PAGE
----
If you have a proven conversion funnel and high retention, you should be able to absolutely blow this thing up via Facebook Ads. AdWords is hardly the ideal channel to drive significant game traffic(unless you're awesome at Content Network).

Or set up an affiliate program paying about $1 per free signup.

Don't know if I'm awesome at content network, but about 95% of my adwords clicks are coming from the content network and not from actual search.

I get people via Adwords at less than 20 cents a click. According to Facebook, the minimum bid for people who like online games or mmorpgs, or other categories I've tried is currently well over a dollar. I did get some clicks from Facebook when their ads were fairly new and the minimum bids weren't so high, but conversion rates were much lower than those from Adwords.

A couple of ideas:

- increase your price (see: http://news.ycombinator.com/item?id=1639712).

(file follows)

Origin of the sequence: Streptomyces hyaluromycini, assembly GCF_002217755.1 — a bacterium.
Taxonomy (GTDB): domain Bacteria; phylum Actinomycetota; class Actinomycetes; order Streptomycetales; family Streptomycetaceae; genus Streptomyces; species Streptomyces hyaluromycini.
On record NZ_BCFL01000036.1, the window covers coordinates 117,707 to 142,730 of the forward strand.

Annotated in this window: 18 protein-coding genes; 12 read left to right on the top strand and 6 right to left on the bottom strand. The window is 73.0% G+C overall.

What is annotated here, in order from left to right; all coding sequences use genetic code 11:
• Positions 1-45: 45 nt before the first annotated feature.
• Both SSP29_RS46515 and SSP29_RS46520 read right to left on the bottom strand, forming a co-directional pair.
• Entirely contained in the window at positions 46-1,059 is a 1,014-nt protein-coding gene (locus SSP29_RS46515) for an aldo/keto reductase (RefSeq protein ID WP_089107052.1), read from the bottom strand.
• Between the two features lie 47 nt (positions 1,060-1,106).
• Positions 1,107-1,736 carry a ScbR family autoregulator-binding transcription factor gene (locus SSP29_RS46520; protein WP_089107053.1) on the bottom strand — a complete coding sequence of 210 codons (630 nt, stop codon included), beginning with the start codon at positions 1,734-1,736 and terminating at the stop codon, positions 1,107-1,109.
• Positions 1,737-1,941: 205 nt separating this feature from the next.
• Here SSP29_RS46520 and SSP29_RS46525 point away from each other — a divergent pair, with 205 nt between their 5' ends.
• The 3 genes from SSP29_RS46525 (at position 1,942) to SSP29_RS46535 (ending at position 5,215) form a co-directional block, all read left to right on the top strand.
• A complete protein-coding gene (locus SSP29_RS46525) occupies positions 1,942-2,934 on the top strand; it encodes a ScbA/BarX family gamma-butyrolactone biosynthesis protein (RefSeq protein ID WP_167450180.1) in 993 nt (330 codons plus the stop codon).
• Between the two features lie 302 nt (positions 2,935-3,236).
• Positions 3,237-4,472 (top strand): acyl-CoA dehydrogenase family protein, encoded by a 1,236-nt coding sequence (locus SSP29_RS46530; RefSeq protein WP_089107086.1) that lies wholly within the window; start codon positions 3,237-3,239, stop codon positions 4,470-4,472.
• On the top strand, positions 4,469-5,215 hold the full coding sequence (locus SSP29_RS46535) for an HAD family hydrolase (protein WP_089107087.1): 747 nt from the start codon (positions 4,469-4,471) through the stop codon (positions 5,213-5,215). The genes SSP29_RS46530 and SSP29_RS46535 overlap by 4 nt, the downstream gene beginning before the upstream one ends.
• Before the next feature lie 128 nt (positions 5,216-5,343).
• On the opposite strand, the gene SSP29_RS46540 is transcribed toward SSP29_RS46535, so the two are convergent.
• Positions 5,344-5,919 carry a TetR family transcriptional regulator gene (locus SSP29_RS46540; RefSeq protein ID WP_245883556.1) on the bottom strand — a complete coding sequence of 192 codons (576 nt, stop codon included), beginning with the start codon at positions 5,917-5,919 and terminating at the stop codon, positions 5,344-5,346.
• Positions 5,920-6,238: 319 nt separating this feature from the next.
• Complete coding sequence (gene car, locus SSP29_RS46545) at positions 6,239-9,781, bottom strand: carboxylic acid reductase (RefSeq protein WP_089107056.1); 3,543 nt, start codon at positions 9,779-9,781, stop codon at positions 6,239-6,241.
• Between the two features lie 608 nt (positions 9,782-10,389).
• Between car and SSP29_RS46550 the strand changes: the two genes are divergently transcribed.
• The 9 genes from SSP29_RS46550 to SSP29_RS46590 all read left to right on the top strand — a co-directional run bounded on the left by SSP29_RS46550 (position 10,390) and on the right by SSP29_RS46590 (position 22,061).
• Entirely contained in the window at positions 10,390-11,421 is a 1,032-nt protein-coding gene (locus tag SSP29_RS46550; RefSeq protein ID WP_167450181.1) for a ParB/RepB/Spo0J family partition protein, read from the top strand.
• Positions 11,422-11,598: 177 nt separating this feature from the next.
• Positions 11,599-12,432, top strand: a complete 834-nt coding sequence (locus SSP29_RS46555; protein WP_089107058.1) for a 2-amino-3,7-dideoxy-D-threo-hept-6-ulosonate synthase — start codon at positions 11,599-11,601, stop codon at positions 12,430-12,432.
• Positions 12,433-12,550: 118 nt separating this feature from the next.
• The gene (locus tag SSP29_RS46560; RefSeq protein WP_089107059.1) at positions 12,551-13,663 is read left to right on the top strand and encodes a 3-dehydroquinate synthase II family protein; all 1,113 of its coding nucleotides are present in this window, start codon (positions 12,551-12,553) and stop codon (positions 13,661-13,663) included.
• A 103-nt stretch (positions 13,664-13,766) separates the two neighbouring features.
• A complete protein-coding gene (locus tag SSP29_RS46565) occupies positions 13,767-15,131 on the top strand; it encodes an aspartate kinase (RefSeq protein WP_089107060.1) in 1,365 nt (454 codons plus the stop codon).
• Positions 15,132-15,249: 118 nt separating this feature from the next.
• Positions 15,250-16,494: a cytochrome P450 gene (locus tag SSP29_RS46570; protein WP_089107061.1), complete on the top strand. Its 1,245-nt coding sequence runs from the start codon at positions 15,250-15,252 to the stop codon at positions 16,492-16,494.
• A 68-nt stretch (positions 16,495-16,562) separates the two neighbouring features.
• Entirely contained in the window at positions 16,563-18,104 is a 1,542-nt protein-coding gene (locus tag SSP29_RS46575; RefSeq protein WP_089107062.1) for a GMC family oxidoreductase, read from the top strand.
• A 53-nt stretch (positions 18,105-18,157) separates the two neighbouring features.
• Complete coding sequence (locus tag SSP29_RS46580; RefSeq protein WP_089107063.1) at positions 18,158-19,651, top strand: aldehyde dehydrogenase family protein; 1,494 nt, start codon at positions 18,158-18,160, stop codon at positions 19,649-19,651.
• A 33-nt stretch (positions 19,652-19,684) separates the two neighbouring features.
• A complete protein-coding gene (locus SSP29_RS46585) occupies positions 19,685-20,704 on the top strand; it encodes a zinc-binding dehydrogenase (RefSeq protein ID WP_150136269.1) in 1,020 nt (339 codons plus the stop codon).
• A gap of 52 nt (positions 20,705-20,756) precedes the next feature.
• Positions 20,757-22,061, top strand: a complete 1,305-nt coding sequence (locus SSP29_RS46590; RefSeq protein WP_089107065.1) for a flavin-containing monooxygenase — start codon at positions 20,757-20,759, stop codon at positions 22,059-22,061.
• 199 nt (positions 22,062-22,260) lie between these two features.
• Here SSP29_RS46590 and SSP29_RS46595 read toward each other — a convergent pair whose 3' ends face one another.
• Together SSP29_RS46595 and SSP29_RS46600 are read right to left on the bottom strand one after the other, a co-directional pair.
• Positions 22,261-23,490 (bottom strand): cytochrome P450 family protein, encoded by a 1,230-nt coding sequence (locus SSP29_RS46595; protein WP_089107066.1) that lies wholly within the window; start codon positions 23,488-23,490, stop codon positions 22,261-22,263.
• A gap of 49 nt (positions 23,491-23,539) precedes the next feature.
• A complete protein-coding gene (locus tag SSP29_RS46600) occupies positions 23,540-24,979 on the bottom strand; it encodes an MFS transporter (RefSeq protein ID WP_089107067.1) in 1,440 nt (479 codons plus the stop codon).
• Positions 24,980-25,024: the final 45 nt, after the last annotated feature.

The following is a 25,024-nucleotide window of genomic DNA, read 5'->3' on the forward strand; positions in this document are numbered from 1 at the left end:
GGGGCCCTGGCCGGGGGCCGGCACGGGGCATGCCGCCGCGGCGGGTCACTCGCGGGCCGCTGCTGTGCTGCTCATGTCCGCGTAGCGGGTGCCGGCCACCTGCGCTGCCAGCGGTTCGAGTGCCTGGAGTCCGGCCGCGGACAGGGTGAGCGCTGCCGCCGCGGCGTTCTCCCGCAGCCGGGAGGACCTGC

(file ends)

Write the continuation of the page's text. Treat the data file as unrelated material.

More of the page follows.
- consider partnering with sites that you select to send you traffic and give them a kickback of for instance $20 / signup.

Agreed. Retention is key to any subscription based business.

And I was thinking 1% was too generous. My guess would be more like .01% to convert.

In a world where porn is mostly free, I doubt you could get a 1% conversion.

You doubt that based on what?


This company promises 1:300 rate. subscriptions. 1 out of 300 unique visitors will join. I had 1200 unique visitors and no joiners.


She the conversion rate from viewers to paying members is about one in 200

Anybody that promises you a guaranteed subscription rate is not above board in one way or another.

How traffic converts from one site to another is a matter governed by a very large number of factors, typically if you sell balsa wood aircraft advertising on a site for knitting supplies is not going to net you a lot of customers.

I've been 'helping out' a fellow HN'er with a bunch of traffic and to date we've yet to see a single conversion. That doesn't mean that his product is bad or that the traffic is lousy, it simply means there is an impedance mismatch.